Forever Families: Quan's Story
AUSTIN, Texas —
Longhorn Legend Quan Cosby is known for his exhilarating performance on the field but his personal story is even more inspiring.
In the 2009 Fiesta Bowl, Quan made the winning touchdown. 16 seconds left to go in the game. It's the last play of his Longhorn football career and Quan Cosby showed the world: "As long as you're breathing you have an opportunity to create a different perspective in your life," said Quan.
It's the message he shares with foster children waiting to be adopted through his involvement with Partnerships for Children.
"What they do, I know the power of and the importance of," said Quan.
When PFC shared Quan's story on social media, it went viral. Others started to share their adoption stories.
"I was one of those kids," said Quan.
He grew up in the small Central Texas town of Mart.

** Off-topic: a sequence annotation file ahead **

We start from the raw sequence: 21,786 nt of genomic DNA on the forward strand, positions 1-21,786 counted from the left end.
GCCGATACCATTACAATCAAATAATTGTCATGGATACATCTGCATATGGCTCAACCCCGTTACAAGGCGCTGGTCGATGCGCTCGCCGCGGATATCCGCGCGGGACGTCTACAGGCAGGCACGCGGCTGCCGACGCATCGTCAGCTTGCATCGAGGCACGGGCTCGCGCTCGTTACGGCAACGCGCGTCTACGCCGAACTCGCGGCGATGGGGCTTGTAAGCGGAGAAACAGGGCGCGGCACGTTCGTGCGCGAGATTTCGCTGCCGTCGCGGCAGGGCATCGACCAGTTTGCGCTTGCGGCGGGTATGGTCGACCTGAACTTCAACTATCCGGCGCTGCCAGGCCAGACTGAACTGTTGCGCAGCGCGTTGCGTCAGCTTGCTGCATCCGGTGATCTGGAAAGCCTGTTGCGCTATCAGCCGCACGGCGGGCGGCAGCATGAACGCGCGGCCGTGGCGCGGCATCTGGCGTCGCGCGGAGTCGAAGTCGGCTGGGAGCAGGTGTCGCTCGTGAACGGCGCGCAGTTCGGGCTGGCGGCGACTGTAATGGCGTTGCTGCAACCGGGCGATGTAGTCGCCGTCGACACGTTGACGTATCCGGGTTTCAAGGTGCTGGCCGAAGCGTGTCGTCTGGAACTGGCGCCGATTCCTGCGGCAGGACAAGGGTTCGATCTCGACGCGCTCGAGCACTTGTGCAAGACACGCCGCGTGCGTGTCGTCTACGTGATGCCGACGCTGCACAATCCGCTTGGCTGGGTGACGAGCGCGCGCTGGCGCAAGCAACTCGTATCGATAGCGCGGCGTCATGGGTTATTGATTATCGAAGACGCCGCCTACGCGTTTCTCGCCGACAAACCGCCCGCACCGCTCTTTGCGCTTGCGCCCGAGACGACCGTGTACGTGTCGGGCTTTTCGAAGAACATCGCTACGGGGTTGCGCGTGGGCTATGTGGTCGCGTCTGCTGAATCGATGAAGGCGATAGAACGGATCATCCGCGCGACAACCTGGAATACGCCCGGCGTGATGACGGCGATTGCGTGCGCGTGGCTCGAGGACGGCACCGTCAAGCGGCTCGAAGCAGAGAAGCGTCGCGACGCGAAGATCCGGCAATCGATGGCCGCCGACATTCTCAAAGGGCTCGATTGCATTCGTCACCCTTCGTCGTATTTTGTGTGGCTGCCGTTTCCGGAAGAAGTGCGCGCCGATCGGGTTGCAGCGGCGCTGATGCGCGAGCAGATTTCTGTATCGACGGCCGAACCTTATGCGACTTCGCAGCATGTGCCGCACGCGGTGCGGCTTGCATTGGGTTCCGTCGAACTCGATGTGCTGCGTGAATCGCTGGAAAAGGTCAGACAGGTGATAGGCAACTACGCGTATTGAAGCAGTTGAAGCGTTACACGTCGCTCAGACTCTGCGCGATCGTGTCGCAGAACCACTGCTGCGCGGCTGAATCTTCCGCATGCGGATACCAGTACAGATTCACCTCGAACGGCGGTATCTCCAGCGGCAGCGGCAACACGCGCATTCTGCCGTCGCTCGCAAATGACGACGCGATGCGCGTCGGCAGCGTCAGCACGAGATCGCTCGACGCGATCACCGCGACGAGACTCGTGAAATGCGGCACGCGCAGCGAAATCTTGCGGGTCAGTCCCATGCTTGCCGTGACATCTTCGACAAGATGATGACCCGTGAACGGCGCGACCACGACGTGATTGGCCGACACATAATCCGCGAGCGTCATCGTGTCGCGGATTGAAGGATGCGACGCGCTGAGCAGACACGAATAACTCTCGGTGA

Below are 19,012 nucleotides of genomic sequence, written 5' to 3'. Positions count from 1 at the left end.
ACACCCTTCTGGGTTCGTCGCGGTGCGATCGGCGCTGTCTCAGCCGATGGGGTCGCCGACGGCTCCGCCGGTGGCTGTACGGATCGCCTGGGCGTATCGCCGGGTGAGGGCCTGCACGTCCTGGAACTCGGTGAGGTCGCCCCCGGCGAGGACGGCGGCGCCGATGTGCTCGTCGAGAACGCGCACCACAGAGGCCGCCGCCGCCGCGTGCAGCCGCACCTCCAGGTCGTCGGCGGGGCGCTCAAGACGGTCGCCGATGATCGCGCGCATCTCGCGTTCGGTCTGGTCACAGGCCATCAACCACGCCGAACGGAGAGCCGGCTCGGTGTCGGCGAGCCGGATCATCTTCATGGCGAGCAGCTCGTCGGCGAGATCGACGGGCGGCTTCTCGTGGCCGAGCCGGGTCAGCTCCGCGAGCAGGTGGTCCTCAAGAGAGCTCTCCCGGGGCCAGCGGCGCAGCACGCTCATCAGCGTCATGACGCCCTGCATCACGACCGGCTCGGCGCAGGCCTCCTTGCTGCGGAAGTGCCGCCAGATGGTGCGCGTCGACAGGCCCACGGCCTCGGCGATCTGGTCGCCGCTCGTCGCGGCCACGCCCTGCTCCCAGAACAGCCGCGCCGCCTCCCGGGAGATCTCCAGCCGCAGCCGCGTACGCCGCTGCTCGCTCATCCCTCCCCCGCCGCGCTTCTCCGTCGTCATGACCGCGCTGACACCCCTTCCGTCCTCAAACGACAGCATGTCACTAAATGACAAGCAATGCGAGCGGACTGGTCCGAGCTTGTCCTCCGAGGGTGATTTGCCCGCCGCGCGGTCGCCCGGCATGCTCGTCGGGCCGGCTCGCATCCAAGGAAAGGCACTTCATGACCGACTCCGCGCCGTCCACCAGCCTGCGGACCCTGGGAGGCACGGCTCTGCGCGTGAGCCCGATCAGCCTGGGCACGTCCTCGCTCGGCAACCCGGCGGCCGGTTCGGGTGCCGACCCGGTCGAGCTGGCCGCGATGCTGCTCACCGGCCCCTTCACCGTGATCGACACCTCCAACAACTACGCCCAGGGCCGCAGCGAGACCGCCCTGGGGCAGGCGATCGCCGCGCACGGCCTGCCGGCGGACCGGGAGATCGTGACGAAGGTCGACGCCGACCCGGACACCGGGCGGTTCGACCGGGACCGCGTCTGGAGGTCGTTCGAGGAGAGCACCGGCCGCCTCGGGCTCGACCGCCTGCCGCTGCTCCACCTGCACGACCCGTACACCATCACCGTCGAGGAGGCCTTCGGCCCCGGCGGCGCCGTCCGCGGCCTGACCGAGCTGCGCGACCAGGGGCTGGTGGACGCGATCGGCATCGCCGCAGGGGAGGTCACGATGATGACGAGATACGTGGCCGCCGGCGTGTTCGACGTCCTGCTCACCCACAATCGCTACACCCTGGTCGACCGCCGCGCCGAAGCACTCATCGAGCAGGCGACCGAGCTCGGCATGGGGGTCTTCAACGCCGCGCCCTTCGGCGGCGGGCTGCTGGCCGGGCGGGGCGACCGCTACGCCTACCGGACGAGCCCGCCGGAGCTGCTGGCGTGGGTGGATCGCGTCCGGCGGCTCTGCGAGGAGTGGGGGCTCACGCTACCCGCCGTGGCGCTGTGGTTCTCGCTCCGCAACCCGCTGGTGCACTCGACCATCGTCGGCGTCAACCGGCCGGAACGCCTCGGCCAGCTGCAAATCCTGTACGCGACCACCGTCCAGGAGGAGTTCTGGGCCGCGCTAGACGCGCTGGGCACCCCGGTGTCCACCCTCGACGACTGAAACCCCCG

"My dad was gone. He was in jail most of my childhood and most of my adult life," he said. "My mom had four boys. She had these jobs that weren't paying much so she had to work two or three of them. We learned how to cook early on and take care of ourselves," said Quan.
It was a struggle.
"Some of my most troubling times of the school year was going to the next school year and not having a back pack," he said. Or wearing the same clothes year after year.
"Statistically all the things that you could check a box on for my life, I shouldn't be in this seat right now," said Quan.
At 13, home life unraveled. Quan and his twin brother were adopted by family friends.
"I'm eternally grateful for the family that adopted me, but wasn't all peaches and cream," said Quan laughing.
"You come with baggage. I came with baggage like nobody's business when I came to my guardians," said Quan.
Quan focused on positive distractions and had the support of his classmates and coaches.
"I need to study all day so I can get good grades and that will keep me out of trouble. I need to use football so I can get to college because we can't afford it," said Quan.
Now with a college and NFL career behind him, Quan visits at least twenty schools a year because he believes education is an equalizer. And some child needs to have hope.
"Who made you into this man that you are?" asked CBS Austin's Lindsay Liepman.
"Everybody I run across," said Quan. "I'm still a work in progress, but I'm here," he said.